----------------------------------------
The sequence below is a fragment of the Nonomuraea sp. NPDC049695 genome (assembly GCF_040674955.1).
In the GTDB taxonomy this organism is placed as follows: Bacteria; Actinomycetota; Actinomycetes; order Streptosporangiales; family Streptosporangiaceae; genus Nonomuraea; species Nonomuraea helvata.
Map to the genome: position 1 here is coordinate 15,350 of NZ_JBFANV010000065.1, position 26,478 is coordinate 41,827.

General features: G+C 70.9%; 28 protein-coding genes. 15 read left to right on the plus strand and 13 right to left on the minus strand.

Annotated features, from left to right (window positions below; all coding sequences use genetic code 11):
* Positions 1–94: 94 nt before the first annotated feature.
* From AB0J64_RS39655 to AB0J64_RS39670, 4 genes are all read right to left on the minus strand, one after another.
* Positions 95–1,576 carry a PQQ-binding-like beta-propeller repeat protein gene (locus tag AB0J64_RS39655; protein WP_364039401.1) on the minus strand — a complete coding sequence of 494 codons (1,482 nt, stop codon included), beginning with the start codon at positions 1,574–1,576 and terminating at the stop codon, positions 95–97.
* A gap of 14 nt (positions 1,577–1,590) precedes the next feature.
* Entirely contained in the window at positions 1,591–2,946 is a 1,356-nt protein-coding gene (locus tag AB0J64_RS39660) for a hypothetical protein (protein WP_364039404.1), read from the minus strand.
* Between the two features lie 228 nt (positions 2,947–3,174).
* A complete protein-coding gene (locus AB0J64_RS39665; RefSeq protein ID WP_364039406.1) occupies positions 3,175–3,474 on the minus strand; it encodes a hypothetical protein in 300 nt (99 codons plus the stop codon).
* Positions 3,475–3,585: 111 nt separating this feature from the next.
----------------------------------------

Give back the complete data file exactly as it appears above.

The sequence below is a fragment of the Nonomuraea sp. NPDC049695 genome (assembly GCF_040674955.1).
In the GTDB taxonomy this organism is placed as follows: Bacteria; Actinomycetota; Actinomycetes; order Streptosporangiales; family Streptosporangiaceae; genus Nonomuraea; species Nonomuraea helvata.
Map to the genome: position 1 here is coordinate 15,350 of NZ_JBFANV010000065.1, position 26,478 is coordinate 41,827.

General features: G+C 70.9%; 28 protein-coding genes. 15 read left to right on the plus strand and 13 right to left on the minus strand.

Annotated features, from left to right (window positions below; all coding sequences use genetic code 11):
* Positions 1–94: 94 nt before the first annotated feature.
* From AB0J64_RS39655 to AB0J64_RS39670, 4 genes are all read right to left on the minus strand, one after another.
* Positions 95–1,576 carry a PQQ-binding-like beta-propeller repeat protein gene (locus tag AB0J64_RS39655; protein WP_364039401.1) on the minus strand — a complete coding sequence of 494 codons (1,482 nt, stop codon included), beginning with the start codon at positions 1,574–1,576 and terminating at the stop codon, positions 95–97.
* A gap of 14 nt (positions 1,577–1,590) precedes the next feature.
* Entirely contained in the window at positions 1,591–2,946 is a 1,356-nt protein-coding gene (locus tag AB0J64_RS39660) for a hypothetical protein (protein WP_364039404.1), read from the minus strand.
* Between the two features lie 228 nt (positions 2,947–3,174).
* A complete protein-coding gene (locus AB0J64_RS39665; RefSeq protein ID WP_364039406.1) occupies positions 3,175–3,474 on the minus strand; it encodes a hypothetical protein in 300 nt (99 codons plus the stop codon).
* Positions 3,475–3,585: 111 nt separating this feature from the next.